Sadly, unlike the rest of us, Abramoff can’t simply hop on a jet — he’s under probation that prevents him from leaving the area. And to make his case, he notes that he’ll need to do business on the continent if he ever wants to repay the massive restitution he owes.
Last we checked, Abramoff owed more than $22 million to the victims of the fraud and conspiracy he perpetrated as a highflying lobbyist.
The court cleared the way for Abramoff’s overseas adventures, modifying the terms of his probation to allow him to travel internationally, so long as his probation officer approves.
Might we suggest that he tempt said officer with some macaroons from Fauchon in exchange for the go-ahead?
Ah, Jacques, bon voyage!
Can’t find your senators or House representatives this week? Could be they’ve gone out of the country over the recent recess, looking for those elusive facts overseas.
In these days of exceptional congressional outrage over the General Services Administration’s lavish spending in Vegas, we’re in what might be called “heightened scrutiny” mode on congressional travel — looking for those hideously expensive trips with spouses on military jets to places like China or the Galapagos.
We’ve been able to find six overseas trips by 14 lawmakers in the past week or so.
Senate Health, Education, Labor and Pensions Committee Chairman Tom Harkin (D-Iowa) led the largest group — five senators and spouses — on a 10-day trip to Africa.
The delegation, which included Sens. Mike Enzi (R-Wyo.), Roger Wicker (R-Miss.) and Kent Conrad (D-S.D.) and Tom Udall (D-Colo.), traveled by miljet to Namibia, Malawi, South Africa, Botswana, Morocco and Cote d’Ivoire, looking over U.S. funding for child labor and global health programs. We understand that Harkin was able to break away for a little game drive (on his own dime) and that perhaps a couple of others also took just a moment or two to commune with the lions and elephants and giraffes.
The chairman and ranking minority members of the Senate and House intelligence committees — Sens. Dianne Feinstein (D-Calif.) and Saxby Chambliss (R-Ga.) and Reps. Mike Rogers (R-Mich.) and Dutch Ruppersberger (D-Md.) have just returned from Afghanistan.
Sen. John McCain (R-Ariz.) was off solo on a part-commercial, part-miljet trip to Lithuania, Jordan and Lebanon. Retiring Sen. Joe Lieberman (I-Conn.) went solo to Lebanon, Saudi Arabia, Qatar and Israel — he was in the Holy Land on a personal trip last month — meeting with leaders there and talking to Syrian refugees.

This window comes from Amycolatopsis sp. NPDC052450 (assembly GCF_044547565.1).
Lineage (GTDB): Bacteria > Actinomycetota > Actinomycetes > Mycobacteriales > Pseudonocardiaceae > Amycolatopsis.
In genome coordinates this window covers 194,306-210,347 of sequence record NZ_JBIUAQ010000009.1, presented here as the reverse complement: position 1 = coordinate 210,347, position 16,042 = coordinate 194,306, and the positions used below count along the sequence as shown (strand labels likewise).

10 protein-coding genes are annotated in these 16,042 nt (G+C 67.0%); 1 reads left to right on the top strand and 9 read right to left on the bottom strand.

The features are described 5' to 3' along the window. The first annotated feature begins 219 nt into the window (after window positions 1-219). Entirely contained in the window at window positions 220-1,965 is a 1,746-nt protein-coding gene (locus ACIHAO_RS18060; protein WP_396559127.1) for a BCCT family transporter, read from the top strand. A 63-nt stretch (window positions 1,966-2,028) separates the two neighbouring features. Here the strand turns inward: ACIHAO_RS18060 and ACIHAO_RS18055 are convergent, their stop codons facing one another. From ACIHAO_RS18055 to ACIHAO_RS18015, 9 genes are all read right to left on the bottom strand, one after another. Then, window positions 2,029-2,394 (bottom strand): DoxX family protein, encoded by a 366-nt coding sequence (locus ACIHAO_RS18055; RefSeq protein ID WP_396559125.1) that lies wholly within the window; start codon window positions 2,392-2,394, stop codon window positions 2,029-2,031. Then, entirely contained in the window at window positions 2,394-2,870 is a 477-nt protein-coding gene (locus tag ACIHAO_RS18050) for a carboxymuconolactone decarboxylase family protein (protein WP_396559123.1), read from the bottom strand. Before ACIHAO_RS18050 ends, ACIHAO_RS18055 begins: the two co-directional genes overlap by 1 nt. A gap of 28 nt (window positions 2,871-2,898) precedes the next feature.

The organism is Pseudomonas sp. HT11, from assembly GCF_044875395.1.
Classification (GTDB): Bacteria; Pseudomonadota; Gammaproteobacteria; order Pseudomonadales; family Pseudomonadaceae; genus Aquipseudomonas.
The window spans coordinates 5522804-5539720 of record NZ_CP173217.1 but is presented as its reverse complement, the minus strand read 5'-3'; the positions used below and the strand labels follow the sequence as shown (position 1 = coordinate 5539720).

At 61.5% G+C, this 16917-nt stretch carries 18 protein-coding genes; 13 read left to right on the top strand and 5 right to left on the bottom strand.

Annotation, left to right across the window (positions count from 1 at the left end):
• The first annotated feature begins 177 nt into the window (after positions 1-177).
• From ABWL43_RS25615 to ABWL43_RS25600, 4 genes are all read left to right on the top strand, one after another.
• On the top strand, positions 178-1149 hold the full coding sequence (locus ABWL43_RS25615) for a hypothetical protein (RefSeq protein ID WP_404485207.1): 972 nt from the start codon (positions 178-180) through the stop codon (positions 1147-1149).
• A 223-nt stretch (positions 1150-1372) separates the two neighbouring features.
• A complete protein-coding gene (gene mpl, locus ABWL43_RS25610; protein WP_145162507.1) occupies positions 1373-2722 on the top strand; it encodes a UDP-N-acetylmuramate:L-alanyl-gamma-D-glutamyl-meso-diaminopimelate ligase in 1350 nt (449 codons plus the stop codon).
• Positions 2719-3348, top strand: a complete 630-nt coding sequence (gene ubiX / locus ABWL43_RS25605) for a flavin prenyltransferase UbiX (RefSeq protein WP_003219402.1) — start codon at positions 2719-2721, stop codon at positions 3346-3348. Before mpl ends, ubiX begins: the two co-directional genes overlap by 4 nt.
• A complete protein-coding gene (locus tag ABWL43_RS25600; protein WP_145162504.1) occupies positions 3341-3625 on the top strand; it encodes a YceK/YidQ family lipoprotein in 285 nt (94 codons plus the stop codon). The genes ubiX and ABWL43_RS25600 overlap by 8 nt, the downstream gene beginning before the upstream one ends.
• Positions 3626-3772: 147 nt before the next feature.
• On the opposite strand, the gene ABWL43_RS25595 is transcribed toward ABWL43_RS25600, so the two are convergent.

Senate Foreign Relations Committee Chairman John Kerry (D-Mass.), with a few staffers, flew commercial to the Middle East and then took miljets “in theater,” as they say, for safety. He stopped in Afghanistan, Israel, Jordan and Egypt.
Interior Secretary Ken Salazar
is under fire from a source very close to him. We’re talking not about his inner circle of advisers or political allies, but rather . . . his bolo tie.
Salazar’s Western neckwear has been expressing its frustration with its owner, who it feels has grown distant of late, on its Twitter feed, @kensbolo (described in its bio as “a stylish, jetsetting accessory on exciting adventures within the federal government. Oh yes.”).
The tie, apparently, thinks Salazar has grown fonder of traditional neckties of late. And in fact, we’ve noticed that Salazar has been neglecting the string tie that he so famously sported throughout his Senate career and even during his appointment ceremony with President Obama.
“I’ve gotten so little attention from Kenny lately, I’m considering hitting the road. I’ll sprout some fibers, soak myself in gin,” it tweeted last month. Another plaintive missive went simply: “Cruel loneliness.”
The tie has gotten some sympathy from another Twitter account, @JonsMoustache (purporting to be the facial hair of National Park Service Director Jonathan Jarvis). “Well I care about you too, @KensBolo . . . I suggest enjoying the great outdoors it’s #NationalParkWeek leave Kenny behind and enjoy the parks!”
And the fashion blogger who pens Capitol Hill Style weighed in, too, tweeting that perhaps Salazar had “gone Washington” and traded in his beloved bolo for more typical Beltway fare.
When In the Loop asked an Interior Department spokesman for comment about just where Salazar stands on the bolo-tie issue, we got this response, via Twitter, which should give the poor neglected Western cravat some hope:
“Not to fear @kensbolo, Sec. Salazar still believes in high fashion, bolos included.”
With Emily Heil
The blog: washingtonpost.com/
intheloop. Twitter: @InTheLoopWP.